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Waves and Mesas - 82%

Apteronotus, March 19th, 2012

With Ehnahre’s “The Man Closing Up,” the traditional role of melody in metal is thrown out the window. This is true even comparing them to more experimental death metal bands. Instead of focusing on melody, the band crafts songs by varying the degree of musical intensity. This rejection of melody is accomplished through the use of combinatorial 12-tone technique which allows the band to create atonal music. To perhaps oversimplify, 12-tone techniques are a way to make sure that music is not in any particular key, i.e. no one note is emphasized. This approach results in a sound which many people may find melodically disorienting. But, does this sound have any value or is it just an academic exercise?

Well, “The Man Closing Up” ends up as a good but not great album. Yes, there are riffs in the sense that certain atonal melodies are repeated. However, the band’s alternations between fast, slow, soft, and quiet are the heart of the album’s compositional approach. Variations serve to replace the structural role typically played by melody. Unfortunately these variations are often too radical yet infrequent. Their inconsistent use erodes away the primary pillar of the album’s form. In short, Ehnahre are excellent when they subtlety alternate between low and high waves of intensity and range from good to boring when they have radical mesa-like changes and flat sections without changes. To illustrate this concretely it is helpful to compare Part II with much of the rest of the album.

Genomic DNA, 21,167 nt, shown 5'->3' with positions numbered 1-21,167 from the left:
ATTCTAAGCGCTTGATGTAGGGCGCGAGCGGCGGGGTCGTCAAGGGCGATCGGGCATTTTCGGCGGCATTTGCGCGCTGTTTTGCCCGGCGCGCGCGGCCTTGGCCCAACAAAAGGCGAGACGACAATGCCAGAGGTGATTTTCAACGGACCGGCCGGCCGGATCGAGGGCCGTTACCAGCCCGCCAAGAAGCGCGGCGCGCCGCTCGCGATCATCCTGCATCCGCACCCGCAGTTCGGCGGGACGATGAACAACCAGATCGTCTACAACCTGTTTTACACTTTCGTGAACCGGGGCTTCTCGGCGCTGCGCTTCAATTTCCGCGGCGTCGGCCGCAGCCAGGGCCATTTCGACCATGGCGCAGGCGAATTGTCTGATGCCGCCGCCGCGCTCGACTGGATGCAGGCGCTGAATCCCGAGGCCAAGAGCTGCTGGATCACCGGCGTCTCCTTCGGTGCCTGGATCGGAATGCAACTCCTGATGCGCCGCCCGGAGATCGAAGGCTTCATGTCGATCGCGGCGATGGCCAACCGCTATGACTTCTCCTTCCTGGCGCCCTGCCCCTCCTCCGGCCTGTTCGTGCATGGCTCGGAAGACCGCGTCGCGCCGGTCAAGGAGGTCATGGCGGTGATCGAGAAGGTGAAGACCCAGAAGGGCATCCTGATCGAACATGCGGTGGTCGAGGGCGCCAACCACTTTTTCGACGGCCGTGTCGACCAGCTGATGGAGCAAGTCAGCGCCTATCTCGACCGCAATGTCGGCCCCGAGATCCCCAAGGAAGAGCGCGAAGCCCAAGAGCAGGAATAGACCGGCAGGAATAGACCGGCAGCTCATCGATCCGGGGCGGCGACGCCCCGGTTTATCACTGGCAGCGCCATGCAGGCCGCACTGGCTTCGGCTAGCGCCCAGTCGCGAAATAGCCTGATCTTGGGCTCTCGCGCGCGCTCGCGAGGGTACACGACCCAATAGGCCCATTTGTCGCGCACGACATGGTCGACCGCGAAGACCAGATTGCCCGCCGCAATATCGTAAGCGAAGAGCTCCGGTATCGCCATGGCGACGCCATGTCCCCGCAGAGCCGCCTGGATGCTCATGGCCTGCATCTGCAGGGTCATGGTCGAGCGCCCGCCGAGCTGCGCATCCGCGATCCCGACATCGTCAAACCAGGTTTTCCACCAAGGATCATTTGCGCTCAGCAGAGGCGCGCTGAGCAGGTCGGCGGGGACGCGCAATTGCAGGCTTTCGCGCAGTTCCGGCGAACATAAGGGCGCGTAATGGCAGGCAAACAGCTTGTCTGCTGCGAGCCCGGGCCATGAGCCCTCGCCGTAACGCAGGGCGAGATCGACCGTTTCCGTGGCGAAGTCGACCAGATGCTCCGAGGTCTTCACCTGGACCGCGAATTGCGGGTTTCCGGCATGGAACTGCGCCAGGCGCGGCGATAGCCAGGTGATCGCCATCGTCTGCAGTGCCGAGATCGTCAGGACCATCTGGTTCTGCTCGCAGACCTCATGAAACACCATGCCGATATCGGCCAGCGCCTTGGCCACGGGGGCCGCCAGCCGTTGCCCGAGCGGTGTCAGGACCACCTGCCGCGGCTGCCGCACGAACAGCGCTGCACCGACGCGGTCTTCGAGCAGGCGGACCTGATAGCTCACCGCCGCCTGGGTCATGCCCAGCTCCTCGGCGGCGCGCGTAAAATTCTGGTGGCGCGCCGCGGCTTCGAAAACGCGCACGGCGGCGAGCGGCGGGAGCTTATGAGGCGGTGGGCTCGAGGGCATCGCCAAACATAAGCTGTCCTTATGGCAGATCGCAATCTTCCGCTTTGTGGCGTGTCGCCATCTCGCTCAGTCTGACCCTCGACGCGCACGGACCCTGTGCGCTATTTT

At about 1:20 into Part II the band transitions from mid paced dissonant chords with guttural vocals to longer drawn out notes. These sections of long notes are interrupted with a motif from earlier in the song until the interruption becomes the norm and harsher vocals replace the earlier gutturals. Although chaotic and jarring in each part, the song as a whole has an unrelenting flow because of these transitions. The speed and intensity of Part II rises and falls like a series of waves with ever increasing peaks. So while the intensity is changing from soft to loud to create much of the songs structure, that same intensity is also rising. This build up leads to a remarkable point in the album - guitars tremolo picking a single note. Just as this melodic stripping and high speed picking enters we are introduced to clean vocals. As a coda, the band returns to earlier motifs in the song and ultimately closes with a solo vocal phrase. Brilliant.

This walk through of what happens in the song should illustrate that as new elements are introduced, they are peppered into the song. Oftentimes this occurs as other instruments remain comparatively consistent, such as guitars covering for dramatic changes in the drumming. This is in stark contrast to how at many points in the album the structural transitions are more radical.